The adsorption and reactivity of the atmospherically important molecules SO3 and ClONO2 on large water clusters as prototypes for atmospheric aerosols has been studied using a supersonic molecular beam expansion to generate clusters containing 50-450 water molecules. The experiments show that both SO3 and ClONO2 undergo hydrolysis reactions on water clusters containing a few hundred water molecules. Using both quantum mechanical and molecular mechanical methods, models of these reactions involving both catalytic water molecules directly involved in the reactions and additional solvating waters have been studied computationally. In both cases, the barrier to reaction is predicted to be considerably lowered by the solvating water molecules. For SO3 hydrolysis, such lowering by ca. 10 water molecules effectively removes the barrier to reaction. For the ClONO2 reaction, the initial barrier in the absence of solvation is too high to be sufficiently lowered in the cluster for it to proceed. In this case, our computational results thus suggest that a different mechanism is operable, such as an ionic or acid-catalysed one.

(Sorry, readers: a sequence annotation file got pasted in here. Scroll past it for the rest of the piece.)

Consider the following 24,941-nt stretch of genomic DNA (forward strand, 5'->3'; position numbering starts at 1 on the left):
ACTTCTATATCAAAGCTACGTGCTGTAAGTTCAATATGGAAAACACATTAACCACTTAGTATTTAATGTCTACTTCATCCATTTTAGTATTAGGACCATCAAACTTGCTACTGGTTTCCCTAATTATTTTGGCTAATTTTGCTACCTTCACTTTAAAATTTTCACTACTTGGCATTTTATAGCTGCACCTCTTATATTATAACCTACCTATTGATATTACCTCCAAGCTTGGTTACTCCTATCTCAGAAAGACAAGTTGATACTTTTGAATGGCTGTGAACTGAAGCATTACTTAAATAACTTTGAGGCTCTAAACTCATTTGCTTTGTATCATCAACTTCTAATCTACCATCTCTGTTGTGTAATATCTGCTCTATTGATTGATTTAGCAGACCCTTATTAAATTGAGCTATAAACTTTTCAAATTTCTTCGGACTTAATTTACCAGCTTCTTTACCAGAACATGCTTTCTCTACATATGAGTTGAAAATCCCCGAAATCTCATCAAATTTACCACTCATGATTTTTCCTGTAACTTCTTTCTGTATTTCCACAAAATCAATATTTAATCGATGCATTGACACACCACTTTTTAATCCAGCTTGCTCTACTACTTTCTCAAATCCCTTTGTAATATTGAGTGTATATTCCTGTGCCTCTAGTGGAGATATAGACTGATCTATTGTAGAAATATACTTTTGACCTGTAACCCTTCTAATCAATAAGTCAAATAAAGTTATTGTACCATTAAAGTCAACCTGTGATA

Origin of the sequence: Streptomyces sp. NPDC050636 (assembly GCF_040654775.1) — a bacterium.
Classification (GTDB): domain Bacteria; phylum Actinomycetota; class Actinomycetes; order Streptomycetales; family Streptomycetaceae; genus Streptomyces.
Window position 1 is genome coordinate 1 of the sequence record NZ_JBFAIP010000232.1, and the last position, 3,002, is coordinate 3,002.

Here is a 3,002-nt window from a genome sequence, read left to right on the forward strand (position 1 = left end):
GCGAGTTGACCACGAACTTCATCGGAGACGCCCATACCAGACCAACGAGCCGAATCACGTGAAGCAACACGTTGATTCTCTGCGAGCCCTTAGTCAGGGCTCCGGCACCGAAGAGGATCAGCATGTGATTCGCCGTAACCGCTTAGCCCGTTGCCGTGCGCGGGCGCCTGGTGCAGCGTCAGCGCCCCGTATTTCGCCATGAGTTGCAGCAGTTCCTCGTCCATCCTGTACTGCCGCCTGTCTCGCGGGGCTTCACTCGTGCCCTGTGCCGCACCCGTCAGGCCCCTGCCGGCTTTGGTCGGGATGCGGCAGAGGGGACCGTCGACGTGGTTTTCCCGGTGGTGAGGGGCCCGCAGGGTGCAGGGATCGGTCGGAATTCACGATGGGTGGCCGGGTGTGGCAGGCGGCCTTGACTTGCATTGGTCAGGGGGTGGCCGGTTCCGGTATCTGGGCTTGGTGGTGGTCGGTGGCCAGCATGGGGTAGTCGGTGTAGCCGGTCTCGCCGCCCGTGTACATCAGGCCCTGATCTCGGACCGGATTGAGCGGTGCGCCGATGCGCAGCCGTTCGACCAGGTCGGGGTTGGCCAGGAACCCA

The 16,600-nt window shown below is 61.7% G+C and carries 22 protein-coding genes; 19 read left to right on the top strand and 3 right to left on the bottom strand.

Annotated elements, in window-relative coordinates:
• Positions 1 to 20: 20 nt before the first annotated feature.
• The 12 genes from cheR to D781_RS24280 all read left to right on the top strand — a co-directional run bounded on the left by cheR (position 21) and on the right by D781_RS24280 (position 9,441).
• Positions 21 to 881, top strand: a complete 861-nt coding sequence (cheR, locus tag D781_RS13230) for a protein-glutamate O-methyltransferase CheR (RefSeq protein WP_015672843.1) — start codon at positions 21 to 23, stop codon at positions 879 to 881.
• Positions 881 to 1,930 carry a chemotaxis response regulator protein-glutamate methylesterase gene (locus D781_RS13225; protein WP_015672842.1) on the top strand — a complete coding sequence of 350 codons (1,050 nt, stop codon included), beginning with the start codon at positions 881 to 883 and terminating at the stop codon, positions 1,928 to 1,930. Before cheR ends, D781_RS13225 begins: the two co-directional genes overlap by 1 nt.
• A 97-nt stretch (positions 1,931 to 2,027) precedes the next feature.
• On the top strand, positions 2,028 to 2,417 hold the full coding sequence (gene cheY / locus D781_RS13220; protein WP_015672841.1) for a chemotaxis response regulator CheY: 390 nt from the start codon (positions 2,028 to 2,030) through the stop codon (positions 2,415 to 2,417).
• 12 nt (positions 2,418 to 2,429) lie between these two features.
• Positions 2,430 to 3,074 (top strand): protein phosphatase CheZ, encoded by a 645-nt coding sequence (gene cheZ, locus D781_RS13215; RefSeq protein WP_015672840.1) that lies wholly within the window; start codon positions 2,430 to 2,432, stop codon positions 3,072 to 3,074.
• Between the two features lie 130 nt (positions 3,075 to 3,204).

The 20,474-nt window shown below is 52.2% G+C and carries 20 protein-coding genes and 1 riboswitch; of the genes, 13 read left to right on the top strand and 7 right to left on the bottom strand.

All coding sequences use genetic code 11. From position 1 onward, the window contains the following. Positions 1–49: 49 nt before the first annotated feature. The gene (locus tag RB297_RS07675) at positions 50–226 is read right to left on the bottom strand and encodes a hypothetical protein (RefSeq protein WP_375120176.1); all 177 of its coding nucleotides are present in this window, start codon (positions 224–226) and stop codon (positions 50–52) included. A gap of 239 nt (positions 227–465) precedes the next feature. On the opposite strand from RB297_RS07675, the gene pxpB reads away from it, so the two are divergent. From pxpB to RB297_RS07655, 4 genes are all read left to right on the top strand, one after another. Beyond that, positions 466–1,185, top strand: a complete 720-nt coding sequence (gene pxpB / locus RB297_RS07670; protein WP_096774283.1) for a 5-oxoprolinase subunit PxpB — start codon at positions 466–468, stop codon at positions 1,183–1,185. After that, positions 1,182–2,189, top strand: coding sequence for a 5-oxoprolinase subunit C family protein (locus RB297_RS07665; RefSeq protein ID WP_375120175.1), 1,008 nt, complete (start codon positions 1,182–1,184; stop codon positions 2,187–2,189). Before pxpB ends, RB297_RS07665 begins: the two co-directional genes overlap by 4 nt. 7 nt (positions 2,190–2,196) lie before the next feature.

|Number of pages
|Journal of the Chemical Society - Faraday Transactions
|Published - 21 Aug 1997